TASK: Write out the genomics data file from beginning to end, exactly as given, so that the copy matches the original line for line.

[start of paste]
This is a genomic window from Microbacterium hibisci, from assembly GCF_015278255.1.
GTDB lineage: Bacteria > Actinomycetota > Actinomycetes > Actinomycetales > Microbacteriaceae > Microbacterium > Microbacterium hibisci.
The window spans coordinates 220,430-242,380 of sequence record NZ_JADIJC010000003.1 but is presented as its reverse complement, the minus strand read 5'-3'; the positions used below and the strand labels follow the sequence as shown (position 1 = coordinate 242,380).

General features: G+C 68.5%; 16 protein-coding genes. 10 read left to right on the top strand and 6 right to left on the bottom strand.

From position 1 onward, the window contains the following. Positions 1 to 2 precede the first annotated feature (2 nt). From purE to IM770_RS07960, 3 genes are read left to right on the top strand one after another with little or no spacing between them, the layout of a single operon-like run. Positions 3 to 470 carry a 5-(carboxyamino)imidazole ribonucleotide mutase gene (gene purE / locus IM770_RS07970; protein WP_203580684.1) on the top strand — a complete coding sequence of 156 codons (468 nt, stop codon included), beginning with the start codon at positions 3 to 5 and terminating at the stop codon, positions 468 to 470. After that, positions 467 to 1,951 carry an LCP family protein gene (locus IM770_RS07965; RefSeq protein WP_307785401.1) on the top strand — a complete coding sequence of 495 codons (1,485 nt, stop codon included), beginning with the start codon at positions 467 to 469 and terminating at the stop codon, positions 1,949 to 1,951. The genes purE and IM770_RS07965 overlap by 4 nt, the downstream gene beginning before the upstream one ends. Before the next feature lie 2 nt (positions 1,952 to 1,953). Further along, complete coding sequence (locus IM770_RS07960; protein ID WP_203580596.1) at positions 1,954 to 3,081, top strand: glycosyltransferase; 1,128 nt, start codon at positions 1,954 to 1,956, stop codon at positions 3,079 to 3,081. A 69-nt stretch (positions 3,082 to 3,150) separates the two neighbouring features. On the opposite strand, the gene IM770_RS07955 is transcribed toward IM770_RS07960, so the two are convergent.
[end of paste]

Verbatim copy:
This is a genomic window from Microbacterium hibisci, from assembly GCF_015278255.1.
GTDB lineage: Bacteria > Actinomycetota > Actinomycetes > Actinomycetales > Microbacteriaceae > Microbacterium > Microbacterium hibisci.
The window spans coordinates 220,430-242,380 of sequence record NZ_JADIJC010000003.1 but is presented as its reverse complement, the minus strand read 5'-3'; the positions used below and the strand labels follow the sequence as shown (position 1 = coordinate 242,380).

General features: G+C 68.5%; 16 protein-coding genes. 10 read left to right on the top strand and 6 right to left on the bottom strand.

From position 1 onward, the window contains the following. Positions 1 to 2 precede the first annotated feature (2 nt). From purE to IM770_RS07960, 3 genes are read left to right on the top strand one after another with little or no spacing between them, the layout of a single operon-like run. Positions 3 to 470 carry a 5-(carboxyamino)imidazole ribonucleotide mutase gene (gene purE / locus IM770_RS07970; protein WP_203580684.1) on the top strand — a complete coding sequence of 156 codons (468 nt, stop codon included), beginning with the start codon at positions 3 to 5 and terminating at the stop codon, positions 468 to 470. After that, positions 467 to 1,951 carry an LCP family protein gene (locus IM770_RS07965; RefSeq protein WP_307785401.1) on the top strand — a complete coding sequence of 495 codons (1,485 nt, stop codon included), beginning with the start codon at positions 467 to 469 and terminating at the stop codon, positions 1,949 to 1,951. The genes purE and IM770_RS07965 overlap by 4 nt, the downstream gene beginning before the upstream one ends. Before the next feature lie 2 nt (positions 1,952 to 1,953). Further along, complete coding sequence (locus IM770_RS07960; protein ID WP_203580596.1) at positions 1,954 to 3,081, top strand: glycosyltransferase; 1,128 nt, start codon at positions 1,954 to 1,956, stop codon at positions 3,079 to 3,081. A 69-nt stretch (positions 3,082 to 3,150) separates the two neighbouring features. On the opposite strand, the gene IM770_RS07955 is transcribed toward IM770_RS07960, so the two are convergent.